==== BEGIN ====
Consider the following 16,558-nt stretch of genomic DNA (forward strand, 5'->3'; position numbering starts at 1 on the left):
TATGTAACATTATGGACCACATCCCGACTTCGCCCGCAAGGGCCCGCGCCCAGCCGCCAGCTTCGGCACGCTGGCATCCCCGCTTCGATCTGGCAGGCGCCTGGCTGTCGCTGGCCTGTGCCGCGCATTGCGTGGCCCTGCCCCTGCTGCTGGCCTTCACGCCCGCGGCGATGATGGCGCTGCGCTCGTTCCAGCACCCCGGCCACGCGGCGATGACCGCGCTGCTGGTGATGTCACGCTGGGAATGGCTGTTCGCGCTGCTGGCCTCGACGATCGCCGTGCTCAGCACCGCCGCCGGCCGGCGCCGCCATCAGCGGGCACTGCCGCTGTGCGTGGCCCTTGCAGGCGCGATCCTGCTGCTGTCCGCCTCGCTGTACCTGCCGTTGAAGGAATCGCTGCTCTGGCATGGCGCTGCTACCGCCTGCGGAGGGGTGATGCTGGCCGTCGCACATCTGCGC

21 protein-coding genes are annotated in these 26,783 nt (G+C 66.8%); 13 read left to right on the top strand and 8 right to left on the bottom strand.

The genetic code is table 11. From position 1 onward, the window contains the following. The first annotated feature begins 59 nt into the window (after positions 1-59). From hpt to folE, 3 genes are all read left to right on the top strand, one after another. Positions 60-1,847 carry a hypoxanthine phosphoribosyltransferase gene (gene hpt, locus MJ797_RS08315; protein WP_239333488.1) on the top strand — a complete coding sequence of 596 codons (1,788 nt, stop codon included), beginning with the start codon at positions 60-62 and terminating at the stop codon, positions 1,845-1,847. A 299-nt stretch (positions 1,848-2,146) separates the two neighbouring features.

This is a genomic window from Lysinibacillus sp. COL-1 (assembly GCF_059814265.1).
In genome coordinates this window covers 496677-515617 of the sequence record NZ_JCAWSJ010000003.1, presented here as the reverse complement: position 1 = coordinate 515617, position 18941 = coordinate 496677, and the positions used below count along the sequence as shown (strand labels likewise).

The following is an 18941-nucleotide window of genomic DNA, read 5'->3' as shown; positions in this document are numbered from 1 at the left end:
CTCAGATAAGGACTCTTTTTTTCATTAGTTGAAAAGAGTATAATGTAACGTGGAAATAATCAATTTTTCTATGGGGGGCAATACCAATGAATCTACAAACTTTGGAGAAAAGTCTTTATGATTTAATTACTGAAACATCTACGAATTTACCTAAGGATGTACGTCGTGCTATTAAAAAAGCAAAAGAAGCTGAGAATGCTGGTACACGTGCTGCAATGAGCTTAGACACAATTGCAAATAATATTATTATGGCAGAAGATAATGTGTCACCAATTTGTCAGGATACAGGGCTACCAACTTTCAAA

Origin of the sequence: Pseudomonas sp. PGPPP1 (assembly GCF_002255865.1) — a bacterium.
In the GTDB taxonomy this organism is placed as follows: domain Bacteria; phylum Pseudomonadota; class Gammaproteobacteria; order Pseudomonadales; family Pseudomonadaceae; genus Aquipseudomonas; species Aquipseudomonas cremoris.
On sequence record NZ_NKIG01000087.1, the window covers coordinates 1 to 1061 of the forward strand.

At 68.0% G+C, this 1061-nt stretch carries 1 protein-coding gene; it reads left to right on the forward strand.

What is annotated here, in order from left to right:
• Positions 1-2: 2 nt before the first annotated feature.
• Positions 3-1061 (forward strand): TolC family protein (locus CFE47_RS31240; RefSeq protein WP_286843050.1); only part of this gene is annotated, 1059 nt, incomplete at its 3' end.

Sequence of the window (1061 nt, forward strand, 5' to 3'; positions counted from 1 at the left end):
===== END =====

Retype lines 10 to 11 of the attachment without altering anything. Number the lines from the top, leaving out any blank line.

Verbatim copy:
In the GTDB taxonomy this organism is placed as follows: domain Bacteria; phylum Pseudomonadota; class Gammaproteobacteria; order Pseudomonadales; family Pseudomonadaceae; genus Aquipseudomonas; species Aquipseudomonas cremoris.
On sequence record NZ_NKIG01000087.1, the window covers coordinates 1 to 1061 of the forward strand.